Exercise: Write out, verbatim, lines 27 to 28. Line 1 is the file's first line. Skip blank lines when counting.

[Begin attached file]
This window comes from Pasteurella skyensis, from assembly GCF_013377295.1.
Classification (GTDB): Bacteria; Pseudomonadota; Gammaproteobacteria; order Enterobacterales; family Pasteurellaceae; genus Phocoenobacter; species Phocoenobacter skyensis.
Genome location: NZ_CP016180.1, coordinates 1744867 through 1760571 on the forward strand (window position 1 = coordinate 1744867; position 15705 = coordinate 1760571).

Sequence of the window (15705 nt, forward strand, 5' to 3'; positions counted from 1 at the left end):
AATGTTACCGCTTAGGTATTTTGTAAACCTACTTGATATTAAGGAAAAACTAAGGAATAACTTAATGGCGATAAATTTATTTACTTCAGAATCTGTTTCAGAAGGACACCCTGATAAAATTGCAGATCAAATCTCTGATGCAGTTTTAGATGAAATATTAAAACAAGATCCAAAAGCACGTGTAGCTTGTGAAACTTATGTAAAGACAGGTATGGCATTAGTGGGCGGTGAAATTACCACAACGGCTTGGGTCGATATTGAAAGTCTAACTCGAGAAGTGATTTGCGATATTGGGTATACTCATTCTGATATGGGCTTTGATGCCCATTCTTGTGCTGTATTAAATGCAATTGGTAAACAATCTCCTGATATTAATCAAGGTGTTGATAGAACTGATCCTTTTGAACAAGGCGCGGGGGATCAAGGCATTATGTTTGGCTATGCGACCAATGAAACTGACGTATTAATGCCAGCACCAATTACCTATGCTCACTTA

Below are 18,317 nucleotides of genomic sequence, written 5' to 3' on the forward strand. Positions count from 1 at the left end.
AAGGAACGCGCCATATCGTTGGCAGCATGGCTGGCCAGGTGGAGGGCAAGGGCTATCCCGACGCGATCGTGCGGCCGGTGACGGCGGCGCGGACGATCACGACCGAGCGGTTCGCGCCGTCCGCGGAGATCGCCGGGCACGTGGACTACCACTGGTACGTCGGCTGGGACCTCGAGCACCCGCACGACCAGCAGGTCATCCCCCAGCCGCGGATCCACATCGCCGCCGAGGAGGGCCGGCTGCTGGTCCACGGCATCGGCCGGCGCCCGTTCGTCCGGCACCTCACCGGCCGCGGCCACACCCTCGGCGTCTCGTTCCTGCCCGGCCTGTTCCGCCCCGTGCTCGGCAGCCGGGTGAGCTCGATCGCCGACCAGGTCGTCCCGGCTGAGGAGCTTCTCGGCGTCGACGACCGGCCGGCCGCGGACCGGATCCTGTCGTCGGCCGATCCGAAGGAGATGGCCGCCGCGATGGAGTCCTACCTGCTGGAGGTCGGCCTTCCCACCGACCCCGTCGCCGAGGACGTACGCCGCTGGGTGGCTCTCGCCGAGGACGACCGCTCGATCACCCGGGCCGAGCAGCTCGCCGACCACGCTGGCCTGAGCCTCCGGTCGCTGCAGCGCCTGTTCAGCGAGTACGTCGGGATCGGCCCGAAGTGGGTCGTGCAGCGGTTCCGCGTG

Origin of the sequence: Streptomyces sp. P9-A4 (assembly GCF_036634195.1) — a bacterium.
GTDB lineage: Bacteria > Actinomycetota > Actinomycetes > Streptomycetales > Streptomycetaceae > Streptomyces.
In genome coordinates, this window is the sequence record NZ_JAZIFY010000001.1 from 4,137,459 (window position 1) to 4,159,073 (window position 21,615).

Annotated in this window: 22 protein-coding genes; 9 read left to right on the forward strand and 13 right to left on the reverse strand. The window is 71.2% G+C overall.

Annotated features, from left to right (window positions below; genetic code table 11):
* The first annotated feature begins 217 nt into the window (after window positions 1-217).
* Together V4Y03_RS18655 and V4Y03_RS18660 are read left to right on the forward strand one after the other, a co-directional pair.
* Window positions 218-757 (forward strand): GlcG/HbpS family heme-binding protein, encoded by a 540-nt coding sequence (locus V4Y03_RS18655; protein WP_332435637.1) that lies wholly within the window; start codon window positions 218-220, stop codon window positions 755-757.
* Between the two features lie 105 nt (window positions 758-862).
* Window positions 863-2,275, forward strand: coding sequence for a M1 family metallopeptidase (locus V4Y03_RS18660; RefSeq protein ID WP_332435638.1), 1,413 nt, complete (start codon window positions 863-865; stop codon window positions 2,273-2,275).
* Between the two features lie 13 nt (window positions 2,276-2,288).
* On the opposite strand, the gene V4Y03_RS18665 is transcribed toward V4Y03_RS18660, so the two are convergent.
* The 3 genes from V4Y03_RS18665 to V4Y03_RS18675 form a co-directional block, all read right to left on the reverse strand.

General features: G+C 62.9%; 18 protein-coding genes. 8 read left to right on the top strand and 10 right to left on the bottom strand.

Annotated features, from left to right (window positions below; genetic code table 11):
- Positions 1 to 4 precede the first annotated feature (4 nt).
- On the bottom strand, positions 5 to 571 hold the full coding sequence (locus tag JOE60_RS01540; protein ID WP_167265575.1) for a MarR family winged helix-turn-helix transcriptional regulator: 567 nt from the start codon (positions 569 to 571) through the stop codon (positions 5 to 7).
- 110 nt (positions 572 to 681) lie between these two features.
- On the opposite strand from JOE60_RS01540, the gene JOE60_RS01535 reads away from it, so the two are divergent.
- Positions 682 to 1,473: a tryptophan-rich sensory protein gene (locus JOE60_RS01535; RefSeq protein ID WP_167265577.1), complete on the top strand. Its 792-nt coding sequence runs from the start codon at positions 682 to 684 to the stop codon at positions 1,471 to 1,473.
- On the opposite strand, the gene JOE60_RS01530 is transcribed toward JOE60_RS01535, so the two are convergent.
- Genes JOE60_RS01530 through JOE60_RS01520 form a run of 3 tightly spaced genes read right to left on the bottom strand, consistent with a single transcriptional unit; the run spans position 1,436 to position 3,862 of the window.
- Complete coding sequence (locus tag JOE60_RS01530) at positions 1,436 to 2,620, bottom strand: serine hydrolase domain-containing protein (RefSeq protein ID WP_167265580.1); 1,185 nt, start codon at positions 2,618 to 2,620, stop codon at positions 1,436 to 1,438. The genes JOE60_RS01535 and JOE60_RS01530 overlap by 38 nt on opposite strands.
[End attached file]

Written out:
- Positions 682 to 1,473: a tryptophan-rich sensory protein gene (locus JOE60_RS01535; RefSeq protein ID WP_167265577.1), complete on the top strand. Its 792-nt coding sequence runs from the start codon at positions 682 to 684 to the stop codon at positions 1,471 to 1,473.
- On the opposite strand, the gene JOE60_RS01530 is transcribed toward JOE60_RS01535, so the two are convergent.